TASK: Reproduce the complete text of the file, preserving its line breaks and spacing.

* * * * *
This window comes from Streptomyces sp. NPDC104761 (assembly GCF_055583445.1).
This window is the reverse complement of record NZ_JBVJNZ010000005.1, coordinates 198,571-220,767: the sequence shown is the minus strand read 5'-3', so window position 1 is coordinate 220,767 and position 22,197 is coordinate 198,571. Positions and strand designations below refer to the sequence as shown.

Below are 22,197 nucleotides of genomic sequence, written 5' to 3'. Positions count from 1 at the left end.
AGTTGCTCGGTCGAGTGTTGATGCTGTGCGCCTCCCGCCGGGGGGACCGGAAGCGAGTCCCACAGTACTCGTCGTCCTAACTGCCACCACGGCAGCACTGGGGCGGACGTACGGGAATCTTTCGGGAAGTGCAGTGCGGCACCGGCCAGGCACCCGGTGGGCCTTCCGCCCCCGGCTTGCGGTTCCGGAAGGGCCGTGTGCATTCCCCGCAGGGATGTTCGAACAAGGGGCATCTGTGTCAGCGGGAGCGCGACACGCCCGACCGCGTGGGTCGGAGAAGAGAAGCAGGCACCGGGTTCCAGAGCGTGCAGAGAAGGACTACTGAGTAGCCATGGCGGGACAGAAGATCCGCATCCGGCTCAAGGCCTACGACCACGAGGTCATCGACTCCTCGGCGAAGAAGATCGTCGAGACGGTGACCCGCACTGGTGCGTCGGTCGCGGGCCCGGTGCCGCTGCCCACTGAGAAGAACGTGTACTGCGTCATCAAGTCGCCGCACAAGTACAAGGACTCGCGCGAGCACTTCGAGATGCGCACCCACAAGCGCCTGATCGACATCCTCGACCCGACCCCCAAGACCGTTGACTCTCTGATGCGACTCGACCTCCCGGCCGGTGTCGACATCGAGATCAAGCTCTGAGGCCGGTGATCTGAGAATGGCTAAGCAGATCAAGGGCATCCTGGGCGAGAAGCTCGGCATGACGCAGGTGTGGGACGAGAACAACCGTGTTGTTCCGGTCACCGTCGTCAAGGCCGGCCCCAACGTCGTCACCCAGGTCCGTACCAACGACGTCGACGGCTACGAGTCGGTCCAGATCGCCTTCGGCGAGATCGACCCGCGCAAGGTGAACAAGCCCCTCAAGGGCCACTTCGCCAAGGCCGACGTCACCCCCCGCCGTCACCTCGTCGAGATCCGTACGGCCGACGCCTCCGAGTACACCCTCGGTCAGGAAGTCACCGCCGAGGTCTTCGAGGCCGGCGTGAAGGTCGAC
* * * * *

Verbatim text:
This window comes from Streptomyces sp. NPDC104761 (assembly GCF_055583445.1).
This window is the reverse complement of record NZ_JBVJNZ010000005.1, coordinates 198,571-220,767: the sequence shown is the minus strand read 5'-3', so window position 1 is coordinate 220,767 and position 22,197 is coordinate 198,571. Positions and strand designations below refer to the sequence as shown.

Below are 22,197 nucleotides of genomic sequence, written 5' to 3'. Positions count from 1 at the left end.
AGTTGCTCGGTCGAGTGTTGATGCTGTGCGCCTCCCGCCGGGGGGACCGGAAGCGAGTCCCACAGTACTCGTCGTCCTAACTGCCACCACGGCAGCACTGGGGCGGACGTACGGGAATCTTTCGGGAAGTGCAGTGCGGCACCGGCCAGGCACCCGGTGGGCCTTCCGCCCCCGGCTTGCGGTTCCGGAAGGGCCGTGTGCATTCCCCGCAGGGATGTTCGAACAAGGGGCATCTGTGTCAGCGGGAGCGCGACACGCCCGACCGCGTGGGTCGGAGAAGAGAAGCAGGCACCGGGTTCCAGAGCGTGCAGAGAAGGACTACTGAGTAGCCATGGCGGGACAGAAGATCCGCATCCGGCTCAAGGCCTACGACCACGAGGTCATCGACTCCTCGGCGAAGAAGATCGTCGAGACGGTGACCCGCACTGGTGCGTCGGTCGCGGGCCCGGTGCCGCTGCCCACTGAGAAGAACGTGTACTGCGTCATCAAGTCGCCGCACAAGTACAAGGACTCGCGCGAGCACTTCGAGATGCGCACCCACAAGCGCCTGATCGACATCCTCGACCCGACCCCCAAGACCGTTGACTCTCTGATGCGACTCGACCTCCCGGCCGGTGTCGACATCGAGATCAAGCTCTGAGGCCGGTGATCTGAGAATGGCTAAGCAGATCAAGGGCATCCTGGGCGAGAAGCTCGGCATGACGCAGGTGTGGGACGAGAACAACCGTGTTGTTCCGGTCACCGTCGTCAAGGCCGGCCCCAACGTCGTCACCCAGGTCCGTACCAACGACGTCGACGGCTACGAGTCGGTCCAGATCGCCTTCGGCGAGATCGACCCGCGCAAGGTGAACAAGCCCCTCAAGGGCCACTTCGCCAAGGCCGACGTCACCCCCCGCCGTCACCTCGTCGAGATCCGTACGGCCGACGCCTCCGAGTACACCCTCGGTCAGGAAGTCACCGCCGAGGTCTTCGAGGCCGGCGTGAAGGTCGAC